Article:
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"We Tibetans are looking for a legitimate and meaningful autonomy, an arrangement that would enable Tibetans to live within the framework of the People’s Republic of China."

I am a son of India, Dalai Lama says at Gandhian event

November 23, 2009

Phayul
November 22, 2009

New Delhi, November 22 -- His Holiness the Dalai
Lama today joined the closing day of the "Hind
Swaraj Centenary Commemoration International
Conference" that began on November 19 at Surajkund near the Indian capital.

The 74 year old Tibetan leader and Nobel laureate
was presented with an Action Plan drawn up to
create "Global Gandhian Movement for Swaraj” with
the international network of nonviolent
activists, thinkers, academics and social
activists. One of the main action plans was to
“train one hundred youth in the Gandhian practice
of nonviolence." The action aims to invite
activists from conflicts zones in various parts of the world.

His Holiness was also formally requested to lead
the Global Gandhian Movement. However the Tibetan
leader said, "You are the leader, I am only a
chela, a student of India. You are the boss,"
pointing at senior Gandhians in the audience.
Accepting the request His Holiness lauded the
efforts made by the Gandhians and said, "yes,
yes, I am very very much happy, you are doing such a good work."

More than a hundred Gandhians, social activists,
academics, thinkers, writers, social leaders from
around India and 18 different countries listened
to His Holiness as he spoke of India in great
respect and admiration. "India is the land of
religious harmony, so many different communities
live together here, practicing such diverse
religious traditions. My body is Tibet, but my
mind is India," His Holiness said. Pointing at
his bald head, he said , "Tibetan Buddhist
culture is from India. I am a son of India".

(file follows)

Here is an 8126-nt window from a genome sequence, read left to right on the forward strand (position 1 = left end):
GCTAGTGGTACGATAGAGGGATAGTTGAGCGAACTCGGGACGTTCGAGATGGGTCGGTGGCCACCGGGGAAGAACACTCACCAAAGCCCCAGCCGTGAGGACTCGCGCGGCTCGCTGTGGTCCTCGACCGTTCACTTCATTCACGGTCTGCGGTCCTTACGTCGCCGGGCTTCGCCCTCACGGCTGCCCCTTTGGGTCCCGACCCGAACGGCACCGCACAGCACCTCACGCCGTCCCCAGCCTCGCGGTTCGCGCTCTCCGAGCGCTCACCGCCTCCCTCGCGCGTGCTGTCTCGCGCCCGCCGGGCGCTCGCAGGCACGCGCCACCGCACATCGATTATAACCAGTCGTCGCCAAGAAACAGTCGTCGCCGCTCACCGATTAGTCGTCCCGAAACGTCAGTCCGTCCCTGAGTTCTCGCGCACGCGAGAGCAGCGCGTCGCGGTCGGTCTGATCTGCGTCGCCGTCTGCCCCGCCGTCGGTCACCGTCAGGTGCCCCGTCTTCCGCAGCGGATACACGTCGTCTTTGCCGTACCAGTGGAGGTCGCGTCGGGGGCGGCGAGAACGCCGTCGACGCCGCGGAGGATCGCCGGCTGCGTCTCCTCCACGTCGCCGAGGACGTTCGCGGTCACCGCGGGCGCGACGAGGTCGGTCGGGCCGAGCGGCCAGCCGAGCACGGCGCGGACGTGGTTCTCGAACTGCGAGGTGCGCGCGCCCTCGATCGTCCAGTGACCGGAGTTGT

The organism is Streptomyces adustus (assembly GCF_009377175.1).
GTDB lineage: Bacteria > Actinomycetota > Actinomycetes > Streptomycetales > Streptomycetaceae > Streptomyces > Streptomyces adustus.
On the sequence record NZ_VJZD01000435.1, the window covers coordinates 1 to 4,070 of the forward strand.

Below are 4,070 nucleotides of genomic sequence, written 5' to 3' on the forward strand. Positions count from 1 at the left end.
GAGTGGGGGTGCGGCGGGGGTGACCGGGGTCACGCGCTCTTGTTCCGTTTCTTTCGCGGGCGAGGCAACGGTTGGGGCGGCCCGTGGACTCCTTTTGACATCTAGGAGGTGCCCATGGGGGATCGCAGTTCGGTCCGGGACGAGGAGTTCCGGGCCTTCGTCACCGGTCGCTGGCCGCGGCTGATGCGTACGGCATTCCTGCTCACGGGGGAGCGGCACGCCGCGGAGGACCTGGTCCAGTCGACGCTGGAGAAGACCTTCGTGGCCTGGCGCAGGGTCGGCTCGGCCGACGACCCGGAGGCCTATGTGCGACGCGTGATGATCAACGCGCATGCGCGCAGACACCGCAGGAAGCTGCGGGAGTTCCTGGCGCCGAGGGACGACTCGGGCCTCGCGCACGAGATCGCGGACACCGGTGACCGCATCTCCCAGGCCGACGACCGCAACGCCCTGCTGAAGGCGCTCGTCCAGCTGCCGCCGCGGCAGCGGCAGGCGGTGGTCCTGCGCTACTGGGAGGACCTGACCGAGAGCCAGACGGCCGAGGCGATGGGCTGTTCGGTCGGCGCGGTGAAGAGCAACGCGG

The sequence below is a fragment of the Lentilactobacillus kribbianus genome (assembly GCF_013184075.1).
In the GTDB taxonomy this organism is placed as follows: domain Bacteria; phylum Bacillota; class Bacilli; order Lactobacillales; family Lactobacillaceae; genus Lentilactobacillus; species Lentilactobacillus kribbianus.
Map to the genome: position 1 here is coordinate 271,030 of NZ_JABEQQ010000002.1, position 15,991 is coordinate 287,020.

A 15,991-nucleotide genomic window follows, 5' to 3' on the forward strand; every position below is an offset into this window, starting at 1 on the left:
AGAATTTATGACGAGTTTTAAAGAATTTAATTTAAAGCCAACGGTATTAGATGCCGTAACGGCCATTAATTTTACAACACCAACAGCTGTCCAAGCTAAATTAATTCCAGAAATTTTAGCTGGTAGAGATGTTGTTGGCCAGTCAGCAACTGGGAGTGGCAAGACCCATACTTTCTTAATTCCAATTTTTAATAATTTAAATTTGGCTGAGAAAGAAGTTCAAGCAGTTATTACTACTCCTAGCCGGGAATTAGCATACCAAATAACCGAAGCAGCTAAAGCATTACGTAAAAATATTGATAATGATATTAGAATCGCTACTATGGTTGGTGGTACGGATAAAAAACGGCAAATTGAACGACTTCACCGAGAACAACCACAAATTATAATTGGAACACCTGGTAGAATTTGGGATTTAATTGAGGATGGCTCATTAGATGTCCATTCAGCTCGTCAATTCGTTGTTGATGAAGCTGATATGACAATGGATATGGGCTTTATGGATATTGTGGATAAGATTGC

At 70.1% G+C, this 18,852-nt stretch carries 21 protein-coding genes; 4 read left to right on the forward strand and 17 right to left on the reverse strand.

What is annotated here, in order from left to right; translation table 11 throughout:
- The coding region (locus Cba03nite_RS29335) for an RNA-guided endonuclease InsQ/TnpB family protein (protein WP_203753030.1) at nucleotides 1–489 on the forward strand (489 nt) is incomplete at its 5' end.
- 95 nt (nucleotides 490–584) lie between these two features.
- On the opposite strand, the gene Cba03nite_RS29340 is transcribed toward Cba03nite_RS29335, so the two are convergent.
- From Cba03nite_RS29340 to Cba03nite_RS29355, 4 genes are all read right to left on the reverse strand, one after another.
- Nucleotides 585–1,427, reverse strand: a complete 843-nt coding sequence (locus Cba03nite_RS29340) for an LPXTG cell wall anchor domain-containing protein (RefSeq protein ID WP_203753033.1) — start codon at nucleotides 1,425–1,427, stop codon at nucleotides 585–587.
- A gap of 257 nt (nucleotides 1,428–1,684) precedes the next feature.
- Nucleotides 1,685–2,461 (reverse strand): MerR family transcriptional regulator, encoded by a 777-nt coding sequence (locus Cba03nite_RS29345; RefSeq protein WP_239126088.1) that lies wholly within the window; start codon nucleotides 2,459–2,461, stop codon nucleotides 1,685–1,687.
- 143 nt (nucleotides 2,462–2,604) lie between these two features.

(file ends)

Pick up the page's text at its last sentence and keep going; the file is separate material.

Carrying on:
"India has exported nonviolence so much that
there is shortage today in India, like how
Buddhism has been exported to countries like
Burma, Thailand, Sri Lanka, Japan, Korea, China
and Tibet, today there is hardly any Buddhism
left in India,” His Holiness pointed out.

Organizer Rajiv Vora of Swaraj Peeth said,
"reviewing our experiences of nonviolence of past
decades on the basis of our understanding of Hind
Swaraj, creating an action plan to walk on the path of Swaraj."

Translated into several Indian and foreign
languages, Mahatma Gandhi’s "Hind Swaraj" today
celebrates its 100th birthday. Reminding the
gathering of such similar events of
commemorations happening all over India,
chairperson of the organizing committee Dr Niru
Vora said, “while we celebrate this day, we
reflect upon the blessings of the book and the
rich legacy Gandhi left behind for us."

His Holiness also launched the second Tibetan
translation of Hind Swaraj. The first translation
was published by Amye Machen Tibetan research centre.

Prof UR Annanthamurty and Thailand’s Buddhist
leader and social activist Ajarn Sulak Sivaraksa
shared the stage with the exiled Tibetan leader.
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